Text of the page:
After a drinking binge initiated upon his release from NORCOR on Dec. 30, Paul Lawayne Loyd, a transient who has been repeatedly arrested in Hood River, attempted to flash a passing train with a tattoo emblazoned on his chest.
Instead, he ended up being struck by the train, landing himself in the hospital with a broken arm. Loyd was later cited by Oregon State Police based on a complaint from the railroad. According to OSP reports alcohol is a contributing factor in the incident.
According to Hood River County Sheriff Det. Jerry Brown, upon release from Providence Hood River Memorial Hospital on Dec. 31, Loyd chose to take a bus out of town, adhering to his signed conditional release.
The 47-year old Loyd was cited by OSP for criminal trespass and disorderly conduct after being sideswiped by a passing train on the afternoon of Dec. 30 along railroad tracks east of Hood River. He was taken to PHRMH by emergency responders for treatment of his non-life-threatening injuries.
According to Brown, once Loyd's broken arm was treated at PHRMH, Hood River City Police officers Pulido, Cheli and Anderson arrived to ensure Loyd was supervised. Chief Holste later arrived and assisted Loyd in attempting to collect his belongings stashed in Bingen and at other holding facilities.
Failing to locate one of his bags, but equipped with his remaining belongings and his bicycle, Holste coordinated transportation through Greyhound and Loyd was offered a bus ticket to leave town.
"We knew his conditional release didn't allow him to be in Hood River and we wanted to make sure he followed that order," said Brown, who provided the cash for his ticket from his own bank account.
"It used to be that our Sunshine Division could provide bus tickets - they were allowed to. But now it is not uncommon for officers to provide their own money to help someone out," said Brown.
"I give kudos to Greyhound and their driver, who allowed Loyd to bring his bicycle on board," said Holste.
Loyd, who was reportedly sober, polite and well-behaved during his preparations to leave the county, boarded a Greyhound bus at 3 p.m. Dec. 31 for a non-stop ride into the Portland Metro bus terminal. Greyhound waived the bus fare, leaving Loyd with some money for food.
Holste acknowledged that he had planned to transport Loyd himself to a shelter in Portland that would provide housing and assist in alcohol recovery treatment if Greyhound had refused Loyd's bicycle.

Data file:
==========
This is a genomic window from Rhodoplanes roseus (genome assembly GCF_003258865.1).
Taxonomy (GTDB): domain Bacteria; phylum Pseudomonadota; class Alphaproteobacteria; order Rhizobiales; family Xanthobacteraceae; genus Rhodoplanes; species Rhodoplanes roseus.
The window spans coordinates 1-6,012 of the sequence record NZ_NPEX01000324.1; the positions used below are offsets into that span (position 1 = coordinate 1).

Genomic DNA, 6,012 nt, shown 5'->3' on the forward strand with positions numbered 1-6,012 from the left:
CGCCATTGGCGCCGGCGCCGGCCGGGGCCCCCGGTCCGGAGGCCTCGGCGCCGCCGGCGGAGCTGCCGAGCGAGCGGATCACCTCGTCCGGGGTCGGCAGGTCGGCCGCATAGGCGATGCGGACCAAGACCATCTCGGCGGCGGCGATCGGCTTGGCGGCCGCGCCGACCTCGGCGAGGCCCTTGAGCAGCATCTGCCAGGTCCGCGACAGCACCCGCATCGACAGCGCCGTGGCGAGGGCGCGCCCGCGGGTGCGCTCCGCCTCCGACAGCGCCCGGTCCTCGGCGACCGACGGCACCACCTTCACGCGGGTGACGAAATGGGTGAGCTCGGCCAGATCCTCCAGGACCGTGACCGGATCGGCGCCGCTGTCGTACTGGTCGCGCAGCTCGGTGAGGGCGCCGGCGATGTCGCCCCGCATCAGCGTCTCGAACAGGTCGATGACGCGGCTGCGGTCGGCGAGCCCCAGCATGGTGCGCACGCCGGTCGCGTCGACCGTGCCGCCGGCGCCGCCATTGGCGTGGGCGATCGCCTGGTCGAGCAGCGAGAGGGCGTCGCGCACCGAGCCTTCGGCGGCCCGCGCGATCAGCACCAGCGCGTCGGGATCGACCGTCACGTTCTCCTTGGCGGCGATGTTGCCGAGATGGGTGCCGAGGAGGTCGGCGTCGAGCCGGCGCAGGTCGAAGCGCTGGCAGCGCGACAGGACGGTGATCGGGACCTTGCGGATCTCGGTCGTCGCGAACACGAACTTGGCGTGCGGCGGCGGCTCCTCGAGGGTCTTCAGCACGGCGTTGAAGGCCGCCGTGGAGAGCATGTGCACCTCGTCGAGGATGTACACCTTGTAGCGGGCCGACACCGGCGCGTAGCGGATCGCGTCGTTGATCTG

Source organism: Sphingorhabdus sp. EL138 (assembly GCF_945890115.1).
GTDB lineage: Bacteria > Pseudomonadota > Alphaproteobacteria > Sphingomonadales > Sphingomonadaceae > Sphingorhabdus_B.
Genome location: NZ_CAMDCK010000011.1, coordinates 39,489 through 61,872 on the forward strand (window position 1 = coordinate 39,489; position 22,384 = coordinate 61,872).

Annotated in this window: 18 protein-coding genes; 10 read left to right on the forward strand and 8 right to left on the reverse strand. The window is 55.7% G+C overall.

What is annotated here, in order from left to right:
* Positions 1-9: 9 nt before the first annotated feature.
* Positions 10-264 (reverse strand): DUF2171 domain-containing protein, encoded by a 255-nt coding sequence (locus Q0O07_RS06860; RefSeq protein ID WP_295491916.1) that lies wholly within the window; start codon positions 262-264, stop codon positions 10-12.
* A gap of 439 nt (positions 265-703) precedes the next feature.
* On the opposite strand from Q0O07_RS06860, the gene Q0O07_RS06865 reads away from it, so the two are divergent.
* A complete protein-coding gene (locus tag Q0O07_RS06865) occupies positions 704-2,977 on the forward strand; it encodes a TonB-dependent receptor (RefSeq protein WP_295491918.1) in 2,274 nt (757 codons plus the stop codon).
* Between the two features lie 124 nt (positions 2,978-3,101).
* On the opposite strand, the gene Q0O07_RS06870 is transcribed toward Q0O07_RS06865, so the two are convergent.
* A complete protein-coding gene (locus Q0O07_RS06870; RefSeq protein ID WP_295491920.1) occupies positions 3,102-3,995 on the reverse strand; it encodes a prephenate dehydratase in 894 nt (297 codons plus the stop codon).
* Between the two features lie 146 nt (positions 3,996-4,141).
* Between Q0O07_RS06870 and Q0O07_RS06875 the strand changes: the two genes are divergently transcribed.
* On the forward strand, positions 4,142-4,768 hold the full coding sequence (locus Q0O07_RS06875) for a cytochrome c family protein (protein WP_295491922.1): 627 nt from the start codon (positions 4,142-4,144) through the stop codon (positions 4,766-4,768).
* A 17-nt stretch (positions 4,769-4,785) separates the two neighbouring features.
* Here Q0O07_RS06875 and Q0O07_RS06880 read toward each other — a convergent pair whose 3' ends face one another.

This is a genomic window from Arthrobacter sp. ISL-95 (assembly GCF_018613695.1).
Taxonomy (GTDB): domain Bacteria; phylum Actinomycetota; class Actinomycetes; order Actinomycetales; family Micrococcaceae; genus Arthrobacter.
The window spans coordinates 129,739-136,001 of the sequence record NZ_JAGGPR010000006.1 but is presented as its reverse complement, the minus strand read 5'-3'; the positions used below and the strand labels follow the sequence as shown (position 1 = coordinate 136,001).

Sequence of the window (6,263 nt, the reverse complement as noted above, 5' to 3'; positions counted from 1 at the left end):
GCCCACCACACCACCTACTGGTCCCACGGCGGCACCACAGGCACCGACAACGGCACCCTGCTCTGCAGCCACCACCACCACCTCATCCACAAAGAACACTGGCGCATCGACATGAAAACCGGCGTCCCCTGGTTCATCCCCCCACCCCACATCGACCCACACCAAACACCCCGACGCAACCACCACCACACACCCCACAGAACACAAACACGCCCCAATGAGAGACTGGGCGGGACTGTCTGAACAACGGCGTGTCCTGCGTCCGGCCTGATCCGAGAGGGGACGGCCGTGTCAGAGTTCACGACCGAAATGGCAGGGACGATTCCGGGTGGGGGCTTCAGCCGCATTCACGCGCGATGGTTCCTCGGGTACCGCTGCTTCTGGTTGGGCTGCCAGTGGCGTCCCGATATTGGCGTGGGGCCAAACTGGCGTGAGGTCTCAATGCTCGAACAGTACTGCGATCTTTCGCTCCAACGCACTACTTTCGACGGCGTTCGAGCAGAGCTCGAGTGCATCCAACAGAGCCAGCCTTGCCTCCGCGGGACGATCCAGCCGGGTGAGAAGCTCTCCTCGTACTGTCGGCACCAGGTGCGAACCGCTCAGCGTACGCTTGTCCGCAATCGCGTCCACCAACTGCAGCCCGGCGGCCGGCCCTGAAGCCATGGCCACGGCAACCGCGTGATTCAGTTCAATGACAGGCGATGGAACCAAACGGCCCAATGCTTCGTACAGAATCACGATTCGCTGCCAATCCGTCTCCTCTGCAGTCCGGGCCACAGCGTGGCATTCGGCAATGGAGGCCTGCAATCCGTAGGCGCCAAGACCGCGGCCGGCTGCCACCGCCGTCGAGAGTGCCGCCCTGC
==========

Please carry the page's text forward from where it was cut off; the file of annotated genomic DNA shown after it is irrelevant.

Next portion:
According to Holste, Loyd will still face two charges in Hood River County stemming from the most recent incident. The Hood River County District Attorney's office, at press time, had not yet received the official report from OSP and had no arraignment date set.
"Loyd may return for his arraignment, but if he doesn't, he'll have warrants outstanding and would be arrested if he returned in the future," said Holste.
Details of Loyd's train encounter follow as well as details on previous arrests.
According to Senior Trooper Scott Rector, on Dec. 30 at approximately 4:10 p.m. OSP troopers and a Wasco County sheriff deputy were dispatched to a report that a man was struck by a train between Hood River and Mosier.
Following an area search for about 90 minutes a citizen reported seeing a man staggering near the westbound lanes of Interstate 84 just east of Hood River.
Emergency responders located the man, identified as Loyd, and he was transported by ambulance to PHRMH for treatment of injuries including a broken arm.
Investigation indicates Loyd was released Friday morning from the NORCOR facility in The Dalles and started drinking alcohol as he made his way on foot toward Hood River.
Loyd, who is known to travel along the railroad tracks, was walking west when a train operator saw him standing on the tracks and sounded the train's horn. He reportedly lifted up his shirt to show a chest tattoo of the word "Railroad" as the train continued toward him. As he began to move off the tracks he was struck by a ladder on the side of the passing train.
Loyd was later cited by Rector at the hospital to appear in Hood River County Circuit Court on charges of criminal trespass in the first degree and disorderly conduct in the second degree.
Beginning Nov. 3, Loyd, who traversed Hood River County by bicycle, was involved in several incidents of disorderly conduct toward individuals, trespassing, animal harassment and public intoxication.
As part of his sentencing, Loyd has been ordered to have no contact with anyone in Hood River County following his release and to leave the county immediately.
On two other releases, Loyd has failed to leave the county and was subsequently rearrested for probation violations.